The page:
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Homework Help: Use Work (net) to find coefficient of static friction and speed

  1. Feb 25, 2014 #1
    1. a 5.0 kg block is pushed up a wall by a 90N force. Assume that the block starts from rest and that it has an acceleration of 0.5m/s^2.

    a. find the coefficient of kinetic friction between the block and the wall.
    b. Find the work done by each force acting on the block.
    c. Find the speed of the block after it has moved 3.0m up the wall.

    I broke the 90N force into x and y components, but it made it difficult to see what work done by other forces was negative or zero, so I then made the 90N force point in the positive x direction, so that Ncos(55) = zero, Nsin(55) = m*g*sin(55) = 40.1N, and the work done by friction and weight equal zero in the -x (cos(55)) direction. and work done by weight = -m*g*sin(55) = -40.1, but other than knowing the work done by friction is = -μk*N*sin(55), I don't know how to solve for μk.

    Also I think it's weird that work done by the normal force cancels out work done by the weight force - they are in opposite directions so it makes sense, but I thought I should be able to add up all the forces involved and get zero - is that not true because there is acceleration?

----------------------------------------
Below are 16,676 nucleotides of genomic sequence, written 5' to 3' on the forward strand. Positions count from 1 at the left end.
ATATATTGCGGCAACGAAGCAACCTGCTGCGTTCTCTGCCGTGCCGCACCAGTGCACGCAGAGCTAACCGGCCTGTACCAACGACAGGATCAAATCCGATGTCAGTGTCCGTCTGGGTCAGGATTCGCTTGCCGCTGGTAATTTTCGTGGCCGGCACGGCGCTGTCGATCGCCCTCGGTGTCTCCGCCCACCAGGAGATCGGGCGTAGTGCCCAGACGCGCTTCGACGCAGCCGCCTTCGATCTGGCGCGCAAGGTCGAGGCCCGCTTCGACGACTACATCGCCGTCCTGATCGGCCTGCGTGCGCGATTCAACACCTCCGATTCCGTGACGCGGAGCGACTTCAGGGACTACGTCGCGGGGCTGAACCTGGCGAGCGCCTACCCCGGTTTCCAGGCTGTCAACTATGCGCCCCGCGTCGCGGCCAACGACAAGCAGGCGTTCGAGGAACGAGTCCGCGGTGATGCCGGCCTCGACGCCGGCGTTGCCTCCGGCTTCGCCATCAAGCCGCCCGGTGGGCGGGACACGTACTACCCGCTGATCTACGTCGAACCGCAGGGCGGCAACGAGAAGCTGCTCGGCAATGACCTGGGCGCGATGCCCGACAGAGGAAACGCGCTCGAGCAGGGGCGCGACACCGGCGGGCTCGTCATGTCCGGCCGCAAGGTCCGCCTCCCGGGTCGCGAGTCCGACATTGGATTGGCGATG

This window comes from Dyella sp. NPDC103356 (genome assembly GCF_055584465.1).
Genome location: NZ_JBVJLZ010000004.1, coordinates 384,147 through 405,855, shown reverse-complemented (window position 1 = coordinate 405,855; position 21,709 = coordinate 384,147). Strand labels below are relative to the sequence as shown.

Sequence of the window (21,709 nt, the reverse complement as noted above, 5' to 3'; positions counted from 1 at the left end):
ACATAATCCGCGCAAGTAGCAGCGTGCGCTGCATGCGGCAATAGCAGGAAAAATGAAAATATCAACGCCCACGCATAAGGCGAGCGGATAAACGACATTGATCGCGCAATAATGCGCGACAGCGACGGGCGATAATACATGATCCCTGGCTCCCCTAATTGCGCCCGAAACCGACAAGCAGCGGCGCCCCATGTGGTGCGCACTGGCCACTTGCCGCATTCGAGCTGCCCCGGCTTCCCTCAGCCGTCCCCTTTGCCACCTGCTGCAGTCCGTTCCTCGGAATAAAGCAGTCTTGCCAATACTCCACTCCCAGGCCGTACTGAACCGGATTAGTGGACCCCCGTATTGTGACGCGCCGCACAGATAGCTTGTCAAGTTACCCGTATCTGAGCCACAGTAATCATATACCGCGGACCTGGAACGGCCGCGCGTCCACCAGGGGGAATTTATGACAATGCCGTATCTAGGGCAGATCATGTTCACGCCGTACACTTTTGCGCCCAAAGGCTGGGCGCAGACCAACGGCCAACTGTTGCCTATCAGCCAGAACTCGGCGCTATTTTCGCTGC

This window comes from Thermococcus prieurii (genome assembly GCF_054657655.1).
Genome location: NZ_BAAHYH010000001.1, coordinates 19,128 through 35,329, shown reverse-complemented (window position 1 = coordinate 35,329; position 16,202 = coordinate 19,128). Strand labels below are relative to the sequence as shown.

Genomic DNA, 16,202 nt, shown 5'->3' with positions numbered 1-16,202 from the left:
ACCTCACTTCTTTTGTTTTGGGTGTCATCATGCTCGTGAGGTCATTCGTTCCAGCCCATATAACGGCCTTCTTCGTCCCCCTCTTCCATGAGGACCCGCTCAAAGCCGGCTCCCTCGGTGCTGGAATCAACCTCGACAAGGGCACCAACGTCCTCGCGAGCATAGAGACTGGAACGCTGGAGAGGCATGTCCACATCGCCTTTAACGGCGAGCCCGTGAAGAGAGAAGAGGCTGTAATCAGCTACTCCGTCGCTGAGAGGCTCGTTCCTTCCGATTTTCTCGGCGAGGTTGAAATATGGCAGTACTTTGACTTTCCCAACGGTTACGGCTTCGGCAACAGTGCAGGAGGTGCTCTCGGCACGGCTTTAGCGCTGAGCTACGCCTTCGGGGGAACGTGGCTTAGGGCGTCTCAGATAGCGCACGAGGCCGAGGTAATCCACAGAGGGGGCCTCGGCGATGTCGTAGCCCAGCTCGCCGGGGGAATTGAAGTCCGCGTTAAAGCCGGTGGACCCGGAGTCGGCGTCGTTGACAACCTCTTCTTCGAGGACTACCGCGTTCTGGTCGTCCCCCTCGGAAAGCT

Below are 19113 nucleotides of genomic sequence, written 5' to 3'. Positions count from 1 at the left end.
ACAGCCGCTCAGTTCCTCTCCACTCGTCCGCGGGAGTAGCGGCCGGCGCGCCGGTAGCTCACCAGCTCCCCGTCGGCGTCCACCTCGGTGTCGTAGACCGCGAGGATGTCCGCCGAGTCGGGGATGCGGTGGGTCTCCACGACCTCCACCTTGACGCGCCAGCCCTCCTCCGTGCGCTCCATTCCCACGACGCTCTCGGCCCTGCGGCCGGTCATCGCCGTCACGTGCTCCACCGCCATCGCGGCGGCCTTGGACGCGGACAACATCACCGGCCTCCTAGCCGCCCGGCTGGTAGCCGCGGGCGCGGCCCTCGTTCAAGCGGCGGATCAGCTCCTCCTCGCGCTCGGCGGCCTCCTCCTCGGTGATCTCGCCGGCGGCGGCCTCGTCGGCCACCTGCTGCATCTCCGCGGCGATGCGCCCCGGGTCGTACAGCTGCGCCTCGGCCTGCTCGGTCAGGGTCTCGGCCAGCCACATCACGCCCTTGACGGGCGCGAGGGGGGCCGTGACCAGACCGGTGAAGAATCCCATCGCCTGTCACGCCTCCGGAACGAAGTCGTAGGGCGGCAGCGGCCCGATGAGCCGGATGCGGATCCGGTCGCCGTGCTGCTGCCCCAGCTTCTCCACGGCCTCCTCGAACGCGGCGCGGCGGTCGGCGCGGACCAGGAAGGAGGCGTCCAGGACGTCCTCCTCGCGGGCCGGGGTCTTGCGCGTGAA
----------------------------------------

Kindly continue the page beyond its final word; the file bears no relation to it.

Should I be using the acceleration given in the problem instead of the acceleration due to gravity?

    I think that the total work is equal to work of friction, plus normal, plus weight, plus the 90N force (some of these are negative of course), and that that number is = 0.5*m*v^2, and that will be how I solve for c. Basically I'm really stuck on a. - finding the coefficient of kinetic friction. Once I have that, I can calculate the work done by friction and complete part b., and use that part to solve for c - only I don't know how to plug in the 3.0m - I know it will have something to do with the acceleration given but I'm not sure what.

    So to sum up my questions - how do I find the coefficient of kinetic friction?
    What does the acceleration being equal to 0.5 mean for how I solve/think about this problem, and does it replace g?